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Theme 4: Solid-liquid-interface reactions

(Andreas Lüttge, Torsten Stumpf, Falko Langenhorst)

Session 4.1: Geo-radiochemistry

Thorsten Stumpf (Dresden-Rossendorf)

The behaviour of radionuclides in the environment is determined by interfacial reactions such as adsorption, ion exchange and incorporation processes. In literature such processes are often described by operational solid-liquid distribution ratios (Rd values). Distribution ratios are defined as the ratio of the quantity of a radionuclide sorbed per solid mass and the equilibrium concentration of the radionuclide. They are macroscopic parameters which are strictly valid only for the mineral and solute combination in the experimental system. For reliable and trustworthy long-term predictions of radionuclide transport behaviour, interaction mechanisms and processes occurring at the solid-water interface, they need to be understood at the molecular level. This can only be achieved by the application of spectroscopic methods. The session will be focused on the combination of microscopy, laser and X-ray based techniques to gain process understanding on a molecular level of the interaction of actinides and fission products with mineral surfaces.


Session 4.2: Fluid-rock interactions: from mechanisms to rates – from atom to plate

Oliver Plümper (Utrecht University, NL), Johannes Vrijmoed (University of Berlin), Helen King (Utrecht University, NL), Christof Kusebauch (GFZ Potsdam)

Reactions between fluids and rocks have a fundamental impact on the geodynamics and geochemistry of Earth at all scales. Fluid-rock interactions strongly affect the petrophysical properties and chemical composition of the rocks. Therefore, they play an important role in processes such as plate tectonics and the formation of economic deposits. The fact that fluid has migrated through rocks is evident from field observations such as veins, metasomatic alteration zones, and (de)-hydration reaction fronts occurring on outcrop to regional scales and porosity observed on the micron down to nanometre scale. Metasomatic alteration zones, but also ore deposits point to the chemical effect of fluid flow that facilitated element mobilisation. Mechanical effects of fluid flow are expressed in phenomena such as zones of localised deformation and hydration.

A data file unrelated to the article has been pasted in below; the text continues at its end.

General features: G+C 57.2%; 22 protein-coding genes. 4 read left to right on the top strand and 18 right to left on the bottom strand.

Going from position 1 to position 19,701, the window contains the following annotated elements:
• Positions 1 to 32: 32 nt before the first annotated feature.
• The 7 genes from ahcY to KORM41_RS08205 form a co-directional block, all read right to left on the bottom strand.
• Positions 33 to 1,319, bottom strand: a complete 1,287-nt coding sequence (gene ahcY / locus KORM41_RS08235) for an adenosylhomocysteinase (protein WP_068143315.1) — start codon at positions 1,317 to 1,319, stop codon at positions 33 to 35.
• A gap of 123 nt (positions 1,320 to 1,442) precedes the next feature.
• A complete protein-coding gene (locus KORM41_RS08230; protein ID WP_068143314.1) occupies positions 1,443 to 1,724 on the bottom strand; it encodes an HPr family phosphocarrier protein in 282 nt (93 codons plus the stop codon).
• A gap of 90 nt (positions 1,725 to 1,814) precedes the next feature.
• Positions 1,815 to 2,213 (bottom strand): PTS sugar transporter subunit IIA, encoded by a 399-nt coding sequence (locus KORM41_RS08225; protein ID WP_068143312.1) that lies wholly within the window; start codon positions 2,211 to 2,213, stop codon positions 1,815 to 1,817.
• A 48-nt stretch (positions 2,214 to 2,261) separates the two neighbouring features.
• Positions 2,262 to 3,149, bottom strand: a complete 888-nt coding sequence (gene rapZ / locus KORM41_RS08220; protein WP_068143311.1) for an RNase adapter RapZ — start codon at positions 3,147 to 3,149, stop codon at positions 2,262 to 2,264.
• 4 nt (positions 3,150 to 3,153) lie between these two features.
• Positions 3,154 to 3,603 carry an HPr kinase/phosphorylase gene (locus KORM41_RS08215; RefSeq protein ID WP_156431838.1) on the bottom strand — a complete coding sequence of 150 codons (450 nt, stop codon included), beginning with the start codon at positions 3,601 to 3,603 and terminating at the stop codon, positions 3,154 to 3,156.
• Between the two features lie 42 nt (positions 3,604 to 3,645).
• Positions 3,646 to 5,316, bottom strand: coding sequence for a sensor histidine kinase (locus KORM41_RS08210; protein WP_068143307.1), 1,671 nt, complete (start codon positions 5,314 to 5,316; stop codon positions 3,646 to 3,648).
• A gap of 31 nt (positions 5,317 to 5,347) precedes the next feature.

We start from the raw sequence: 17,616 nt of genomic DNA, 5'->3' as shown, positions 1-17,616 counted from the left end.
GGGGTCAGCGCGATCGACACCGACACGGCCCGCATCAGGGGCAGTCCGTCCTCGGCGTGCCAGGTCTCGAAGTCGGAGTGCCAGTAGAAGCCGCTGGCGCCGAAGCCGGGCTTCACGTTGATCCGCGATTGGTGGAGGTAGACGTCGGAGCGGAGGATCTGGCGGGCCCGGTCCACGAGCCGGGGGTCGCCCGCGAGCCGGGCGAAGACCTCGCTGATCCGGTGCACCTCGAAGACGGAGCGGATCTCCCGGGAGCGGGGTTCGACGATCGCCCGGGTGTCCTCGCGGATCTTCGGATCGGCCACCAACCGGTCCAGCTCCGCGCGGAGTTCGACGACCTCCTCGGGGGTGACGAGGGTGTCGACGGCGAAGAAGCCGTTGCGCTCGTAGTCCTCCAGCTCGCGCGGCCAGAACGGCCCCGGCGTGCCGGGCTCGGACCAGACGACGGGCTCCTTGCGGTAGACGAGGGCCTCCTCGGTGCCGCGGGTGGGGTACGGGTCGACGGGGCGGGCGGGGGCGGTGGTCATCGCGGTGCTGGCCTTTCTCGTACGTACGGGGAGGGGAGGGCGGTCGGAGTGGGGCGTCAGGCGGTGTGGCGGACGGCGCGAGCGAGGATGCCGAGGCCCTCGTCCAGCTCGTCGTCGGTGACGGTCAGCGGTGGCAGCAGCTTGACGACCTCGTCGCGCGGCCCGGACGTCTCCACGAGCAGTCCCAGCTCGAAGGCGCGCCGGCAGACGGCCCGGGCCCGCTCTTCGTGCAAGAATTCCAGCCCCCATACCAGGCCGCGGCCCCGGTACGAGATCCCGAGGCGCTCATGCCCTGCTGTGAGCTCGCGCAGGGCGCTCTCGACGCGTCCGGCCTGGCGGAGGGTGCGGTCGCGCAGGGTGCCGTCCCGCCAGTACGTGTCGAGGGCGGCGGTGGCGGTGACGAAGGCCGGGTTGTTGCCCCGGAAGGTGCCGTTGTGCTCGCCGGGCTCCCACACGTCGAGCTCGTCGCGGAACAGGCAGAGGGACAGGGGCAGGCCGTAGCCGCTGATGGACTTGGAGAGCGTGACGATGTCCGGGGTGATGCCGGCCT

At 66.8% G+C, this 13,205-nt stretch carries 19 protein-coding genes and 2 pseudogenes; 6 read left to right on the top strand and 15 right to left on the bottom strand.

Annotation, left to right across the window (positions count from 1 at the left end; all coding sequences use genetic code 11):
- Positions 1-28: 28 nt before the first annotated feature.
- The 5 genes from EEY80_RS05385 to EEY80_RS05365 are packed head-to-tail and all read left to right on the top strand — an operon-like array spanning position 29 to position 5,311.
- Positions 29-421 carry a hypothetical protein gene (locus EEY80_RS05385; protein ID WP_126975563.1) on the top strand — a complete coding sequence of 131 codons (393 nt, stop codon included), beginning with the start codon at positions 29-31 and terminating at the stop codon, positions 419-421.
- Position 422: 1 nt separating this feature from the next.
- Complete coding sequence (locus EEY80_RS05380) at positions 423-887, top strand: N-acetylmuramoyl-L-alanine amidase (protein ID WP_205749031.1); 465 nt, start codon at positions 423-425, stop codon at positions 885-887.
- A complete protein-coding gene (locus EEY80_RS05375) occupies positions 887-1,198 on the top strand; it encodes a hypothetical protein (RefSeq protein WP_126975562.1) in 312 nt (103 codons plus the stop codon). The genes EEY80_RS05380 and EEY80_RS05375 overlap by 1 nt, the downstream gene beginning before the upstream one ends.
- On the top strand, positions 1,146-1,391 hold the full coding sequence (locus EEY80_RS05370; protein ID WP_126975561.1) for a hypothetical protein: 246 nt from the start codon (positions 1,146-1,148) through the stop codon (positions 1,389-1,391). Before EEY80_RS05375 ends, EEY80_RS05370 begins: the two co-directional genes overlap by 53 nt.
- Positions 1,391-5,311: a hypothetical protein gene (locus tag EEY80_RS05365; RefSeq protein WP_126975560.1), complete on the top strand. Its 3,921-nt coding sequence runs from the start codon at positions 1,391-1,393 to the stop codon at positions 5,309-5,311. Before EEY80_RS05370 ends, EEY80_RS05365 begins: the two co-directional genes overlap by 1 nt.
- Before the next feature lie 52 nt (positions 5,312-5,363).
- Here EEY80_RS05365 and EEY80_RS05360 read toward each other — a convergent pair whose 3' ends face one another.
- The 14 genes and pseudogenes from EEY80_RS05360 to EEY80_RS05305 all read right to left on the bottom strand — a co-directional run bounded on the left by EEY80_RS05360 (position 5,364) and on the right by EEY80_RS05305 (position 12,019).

The underlying mechanisms as well as the rates of the processes are still poorly understood, despite the current field, experimental, and theoretical arguments for the importance of fluid-rock interaction for geodynamic and geochemical processes. On the one hand this is due to the fact that rocks provide only a snapshot in time. On the other hand, deformation, reaction, and fluid flow are complex coupled processes which provide a challenge for numerical modelling as well as for interpreting and controlling experiments. Numerical modelling, experiments, and comprehensive field and laboratory studies that focus on the mechanisms, the rates, the interplay between fluid flow, reaction, deformation and mass transport processes, or the connection between small to large scales, will help to improve our understanding of fluid-rock interactions.